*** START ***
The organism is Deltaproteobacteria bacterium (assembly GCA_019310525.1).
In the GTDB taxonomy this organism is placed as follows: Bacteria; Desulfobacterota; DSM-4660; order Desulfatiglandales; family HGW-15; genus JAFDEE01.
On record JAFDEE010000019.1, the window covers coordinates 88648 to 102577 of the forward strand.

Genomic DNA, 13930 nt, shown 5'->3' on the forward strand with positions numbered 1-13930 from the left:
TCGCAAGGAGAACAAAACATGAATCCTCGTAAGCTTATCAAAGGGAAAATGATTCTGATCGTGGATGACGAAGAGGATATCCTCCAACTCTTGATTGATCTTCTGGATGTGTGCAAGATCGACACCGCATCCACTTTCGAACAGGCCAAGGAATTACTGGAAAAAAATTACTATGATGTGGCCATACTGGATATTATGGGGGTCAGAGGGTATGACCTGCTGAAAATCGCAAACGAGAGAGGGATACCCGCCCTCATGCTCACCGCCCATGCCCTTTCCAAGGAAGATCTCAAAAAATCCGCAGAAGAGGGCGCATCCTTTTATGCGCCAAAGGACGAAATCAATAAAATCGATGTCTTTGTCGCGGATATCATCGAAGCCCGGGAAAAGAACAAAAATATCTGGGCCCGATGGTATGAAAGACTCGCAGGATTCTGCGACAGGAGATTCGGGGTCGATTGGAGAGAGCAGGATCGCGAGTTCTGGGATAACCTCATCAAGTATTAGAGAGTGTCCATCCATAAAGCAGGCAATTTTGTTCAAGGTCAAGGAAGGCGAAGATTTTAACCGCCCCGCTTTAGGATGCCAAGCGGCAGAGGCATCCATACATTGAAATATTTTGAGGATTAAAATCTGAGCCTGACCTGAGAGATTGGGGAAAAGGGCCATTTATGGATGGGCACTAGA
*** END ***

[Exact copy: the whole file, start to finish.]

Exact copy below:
The organism is Deltaproteobacteria bacterium (assembly GCA_019310525.1).
In the GTDB taxonomy this organism is placed as follows: Bacteria; Desulfobacterota; DSM-4660; order Desulfatiglandales; family HGW-15; genus JAFDEE01.
On record JAFDEE010000019.1, the window covers coordinates 88648 to 102577 of the forward strand.

Genomic DNA, 13930 nt, shown 5'->3' on the forward strand with positions numbered 1-13930 from the left:
TCGCAAGGAGAACAAAACATGAATCCTCGTAAGCTTATCAAAGGGAAAATGATTCTGATCGTGGATGACGAAGAGGATATCCTCCAACTCTTGATTGATCTTCTGGATGTGTGCAAGATCGACACCGCATCCACTTTCGAACAGGCCAAGGAATTACTGGAAAAAAATTACTATGATGTGGCCATACTGGATATTATGGGGGTCAGAGGGTATGACCTGCTGAAAATCGCAAACGAGAGAGGGATACCCGCCCTCATGCTCACCGCCCATGCCCTTTCCAAGGAAGATCTCAAAAAATCCGCAGAAGAGGGCGCATCCTTTTATGCGCCAAAGGACGAAATCAATAAAATCGATGTCTTTGTCGCGGATATCATCGAAGCCCGGGAAAAGAACAAAAATATCTGGGCCCGATGGTATGAAAGACTCGCAGGATTCTGCGACAGGAGATTCGGGGTCGATTGGAGAGAGCAGGATCGCGAGTTCTGGGATAACCTCATCAAGTATTAGAGAGTGTCCATCCATAAAGCAGGCAATTTTGTTCAAGGTCAAGGAAGGCGAAGATTTTAACCGCCCCGCTTTAGGATGCCAAGCGGCAGAGGCATCCATACATTGAAATATTTTGAGGATTAAAATCTGAGCCTGACCTGAGAGATTGGGGAAAAGGGCCATTTATGGATGGGCACTAGA